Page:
Our Snorkeling, Blue Lagoon, and Isla Saona Excursion
Towards the end of our honeymoon in Punta Cana, we decided to book an excursion. I had been dying to go snorkeling, so we found an adventure that included snorkeling, a stop at the Blue Lagoon, lunch at Isla Saona and ended with a catamaran ride. Since our hotel was located north of most others, we had an early start so we could stop at other resorts and pick up more passengers. There was a slight miscommunication when we booked the trip and it was under “Eriv” instead of Eric’s name…thankfully they had our room number correct and we were able to start our day. The bus we traveled in was hilariously small…the seats were made for 1.5 people, but we sat two to a seat which got increasingly more uncomfortable as more and more people were loaded onto the bus.
After about an hour and five stops, we met up with more people at this gas station south of Punta Cana. This is where our tour guide Max joined us, and christened the group of us “Max’s Family". We traveled south for about another hour and ended up at a small seaside town, where we were lead to a beach and our boat for the first leg of the day. Our excursion companions (aka Max’s Family) included some Swedes, a handful of people from the Baltics, a family from the East Coast and a few groups from South America—in total, probably about 30 people.
We were the last group to board a boat and make our way out to the snorkeling stop—maybe five minutes from the beach. Unfortunately since our group was running late, we only had about fifteen minutes to snorkel—which was the whole reason we booked this excursion! Such a bummer. We got in the water as quickly as we could and started swimming around. Eric had never snorkeled before and had a bit of a rough time floating and breathing without diving too deep and inhaling sea water. There’s lots of shaky GoPro footage to prove it. I immediately remembered how much I love snorkeling and did my best to spend as much time in the water as the tour would let me…basically I was the last person back on the boat. We saw some interesting fish and a bunch of little schools, but the dying reef was a bit depressing to swim over and we didn’t really have much time to explore.
After snorkeling, the boat took us out to the Blue Lagoon—about 200 meters of crystal-clear, waist-deep water, where parts of Pirates of the Caribbean had been filmed. Our boat started handing out rum & cokes and everyone spent a good amount of time wading around. It was pretty surreal. This is where we had the CHEESIEST photos taken. Each boat had some photographers that gave some of the funniest art direction—this included “pretty lady hands,” “muscle boy,” and lots of jumping and finger guns. I’m so glad we got these photos (we got the “honeymoon special” and were able to talk them from $120 to $40), they’re such a hilarious reminder of this trip.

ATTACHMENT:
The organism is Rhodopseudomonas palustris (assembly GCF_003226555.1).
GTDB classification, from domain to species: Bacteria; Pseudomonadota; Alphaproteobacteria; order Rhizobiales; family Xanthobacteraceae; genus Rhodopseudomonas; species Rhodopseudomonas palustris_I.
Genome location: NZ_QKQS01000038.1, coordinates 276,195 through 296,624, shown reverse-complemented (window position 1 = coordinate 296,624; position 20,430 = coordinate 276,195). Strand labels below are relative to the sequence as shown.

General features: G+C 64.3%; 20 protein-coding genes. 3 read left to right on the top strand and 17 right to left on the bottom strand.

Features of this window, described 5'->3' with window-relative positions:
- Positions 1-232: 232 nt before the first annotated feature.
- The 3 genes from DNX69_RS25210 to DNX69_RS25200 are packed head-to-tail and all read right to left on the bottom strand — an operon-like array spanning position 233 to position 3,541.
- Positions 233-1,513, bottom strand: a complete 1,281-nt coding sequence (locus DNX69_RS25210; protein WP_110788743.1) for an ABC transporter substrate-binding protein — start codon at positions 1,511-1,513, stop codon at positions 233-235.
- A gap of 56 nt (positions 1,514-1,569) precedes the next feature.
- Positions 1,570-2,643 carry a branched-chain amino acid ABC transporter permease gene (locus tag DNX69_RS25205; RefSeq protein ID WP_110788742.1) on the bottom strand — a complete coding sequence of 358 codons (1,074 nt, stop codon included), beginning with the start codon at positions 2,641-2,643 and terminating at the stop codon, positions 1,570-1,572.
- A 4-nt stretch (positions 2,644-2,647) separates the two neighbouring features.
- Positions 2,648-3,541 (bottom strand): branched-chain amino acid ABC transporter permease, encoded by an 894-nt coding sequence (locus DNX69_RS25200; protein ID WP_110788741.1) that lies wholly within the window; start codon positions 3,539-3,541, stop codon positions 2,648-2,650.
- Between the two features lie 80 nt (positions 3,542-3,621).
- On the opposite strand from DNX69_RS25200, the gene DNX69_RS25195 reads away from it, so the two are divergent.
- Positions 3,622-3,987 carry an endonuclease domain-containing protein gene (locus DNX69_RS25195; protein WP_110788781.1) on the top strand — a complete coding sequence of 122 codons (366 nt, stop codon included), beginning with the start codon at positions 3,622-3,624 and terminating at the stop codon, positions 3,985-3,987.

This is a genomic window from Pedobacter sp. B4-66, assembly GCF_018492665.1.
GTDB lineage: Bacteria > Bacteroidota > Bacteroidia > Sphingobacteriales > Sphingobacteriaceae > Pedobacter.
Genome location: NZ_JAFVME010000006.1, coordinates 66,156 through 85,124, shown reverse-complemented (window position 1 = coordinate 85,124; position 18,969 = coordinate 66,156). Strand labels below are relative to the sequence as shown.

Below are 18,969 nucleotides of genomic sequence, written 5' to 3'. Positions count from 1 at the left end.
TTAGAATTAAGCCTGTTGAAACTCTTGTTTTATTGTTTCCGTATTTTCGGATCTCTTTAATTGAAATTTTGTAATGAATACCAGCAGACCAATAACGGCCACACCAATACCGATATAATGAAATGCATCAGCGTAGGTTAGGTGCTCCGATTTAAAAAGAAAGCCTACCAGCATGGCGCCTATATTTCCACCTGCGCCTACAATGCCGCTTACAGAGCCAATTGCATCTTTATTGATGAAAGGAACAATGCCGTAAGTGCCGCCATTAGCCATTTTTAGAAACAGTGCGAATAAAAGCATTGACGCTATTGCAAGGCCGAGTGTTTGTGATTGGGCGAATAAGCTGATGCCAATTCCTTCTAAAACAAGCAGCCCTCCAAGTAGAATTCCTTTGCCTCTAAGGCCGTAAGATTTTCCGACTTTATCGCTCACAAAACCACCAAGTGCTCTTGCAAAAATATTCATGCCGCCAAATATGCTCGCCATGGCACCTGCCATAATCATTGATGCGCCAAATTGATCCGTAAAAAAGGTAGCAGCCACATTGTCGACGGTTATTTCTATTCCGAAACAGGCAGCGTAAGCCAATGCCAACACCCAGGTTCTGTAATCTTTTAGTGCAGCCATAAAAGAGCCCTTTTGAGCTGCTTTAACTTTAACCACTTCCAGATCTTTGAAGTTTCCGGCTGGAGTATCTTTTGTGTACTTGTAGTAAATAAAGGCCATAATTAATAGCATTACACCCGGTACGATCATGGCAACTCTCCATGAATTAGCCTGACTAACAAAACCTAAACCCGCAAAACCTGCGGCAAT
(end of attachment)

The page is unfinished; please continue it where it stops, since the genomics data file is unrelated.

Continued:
Once we’d been at the Lagoon for about an hour, we loaded back into the boat and headed to Isla Saona for lunch. I was under the impression that is was a National Park—which it is—but there were also a few resorts where people were staying. Each tour company also had a picnic sort-of area and there was a bar where people were able to get drinks (included with the tour). We were served a traditional Caribbean lunch with jerked chicken and pork, corn bread, rice and beans. It was delicious (I was starving). After lunch, we had some time to wander along the beach and swim and then we got back on the boat and were shuttled to the catamaran.
Most of the shady spots on the catamaran were occupied immediately and our boat was the third to be transferred to the catamaran, so we found a somewhat shady spot and settled in for the ride back. This ended up turning into a booze cruise and the rum was flowing. I was so tired from the sun, that I decided to opt out of drinking and to sit back and enjoy the people watching….this did not disappoint. The group that ended up on the catamaran was a really interesting cross-section of retirees, 20-somethings on vacation, honeymooners and a couple of families. The retirees were there to party—I have never seen so many intoxicated grandparents in one place before (and I kind of hope I don’t again for a very long time). There was one woman who kept forcibly dancing up on one of the crew members—much to his horror and the delight of the rest of the crew. It made for an entertaining ride, full of second-hand embarrassment.
The cruise was probably about an hour-and-a-half and the transition from the catamaran back to the boat, back to the beach was interesting. There were a couple of people that drank way too much—one kept almost falling onto a little girl, getting yelled at by her mom and her dad, and then doing it again. Dude couldn’t stand upright. And another guy thought it would be a good idea to jump off the catamaran. It was a mess and we just wanted to hit the road by that point. Finally the messes were sorted out and we were able to get back on the bus and head back north, dropping people off along the way. Finally we got back to Excellence Punta Cana. We were so exhausted, we ordered room service and passed out.
I’m not sure the entire experience was worth it—it was definitely an adventure and we were able to experience a lot more of the Dominican Republic than had we stayed at the resort. It still felt super touristy and we didn’t get to spend enough time snorkeling, which was the whole reason we booked the excursion. I think if we had to do it all over again, we might have found a smaller tour company with more flexibility, or we would have picked a different excursion that was closer to the resort. Twelve-and-a-half hours of excursion in all was a little much. I’m glad we did it. I just don’t think we’d do it again.